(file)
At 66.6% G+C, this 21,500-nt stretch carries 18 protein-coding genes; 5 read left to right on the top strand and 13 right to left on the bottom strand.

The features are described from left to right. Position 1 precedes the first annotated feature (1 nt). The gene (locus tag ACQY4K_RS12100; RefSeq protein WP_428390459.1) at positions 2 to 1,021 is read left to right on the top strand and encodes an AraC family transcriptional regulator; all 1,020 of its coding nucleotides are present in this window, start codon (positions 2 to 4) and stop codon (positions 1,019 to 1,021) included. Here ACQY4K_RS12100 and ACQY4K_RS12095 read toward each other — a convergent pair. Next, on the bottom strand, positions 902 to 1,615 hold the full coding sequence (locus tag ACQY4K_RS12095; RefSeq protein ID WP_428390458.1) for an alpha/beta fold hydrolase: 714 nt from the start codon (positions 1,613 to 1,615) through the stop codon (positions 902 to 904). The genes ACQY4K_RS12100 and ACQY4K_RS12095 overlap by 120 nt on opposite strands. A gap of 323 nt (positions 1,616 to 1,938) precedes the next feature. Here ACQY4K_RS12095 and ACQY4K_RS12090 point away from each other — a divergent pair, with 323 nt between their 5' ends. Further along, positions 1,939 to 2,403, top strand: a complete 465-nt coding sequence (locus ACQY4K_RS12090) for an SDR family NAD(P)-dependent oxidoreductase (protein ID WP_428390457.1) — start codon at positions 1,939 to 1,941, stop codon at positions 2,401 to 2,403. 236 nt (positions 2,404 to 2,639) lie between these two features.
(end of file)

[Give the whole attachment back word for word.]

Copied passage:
At 66.6% G+C, this 21,500-nt stretch carries 18 protein-coding genes; 5 read left to right on the top strand and 13 right to left on the bottom strand.

The features are described from left to right. Position 1 precedes the first annotated feature (1 nt). The gene (locus tag ACQY4K_RS12100; RefSeq protein WP_428390459.1) at positions 2 to 1,021 is read left to right on the top strand and encodes an AraC family transcriptional regulator; all 1,020 of its coding nucleotides are present in this window, start codon (positions 2 to 4) and stop codon (positions 1,019 to 1,021) included. Here ACQY4K_RS12100 and ACQY4K_RS12095 read toward each other — a convergent pair. Next, on the bottom strand, positions 902 to 1,615 hold the full coding sequence (locus tag ACQY4K_RS12095; RefSeq protein ID WP_428390458.1) for an alpha/beta fold hydrolase: 714 nt from the start codon (positions 1,613 to 1,615) through the stop codon (positions 902 to 904). The genes ACQY4K_RS12100 and ACQY4K_RS12095 overlap by 120 nt on opposite strands. A gap of 323 nt (positions 1,616 to 1,938) precedes the next feature. Here ACQY4K_RS12095 and ACQY4K_RS12090 point away from each other — a divergent pair, with 323 nt between their 5' ends. Further along, positions 1,939 to 2,403, top strand: a complete 465-nt coding sequence (locus ACQY4K_RS12090) for an SDR family NAD(P)-dependent oxidoreductase (protein ID WP_428390457.1) — start codon at positions 1,939 to 1,941, stop codon at positions 2,401 to 2,403. 236 nt (positions 2,404 to 2,639) lie between these two features.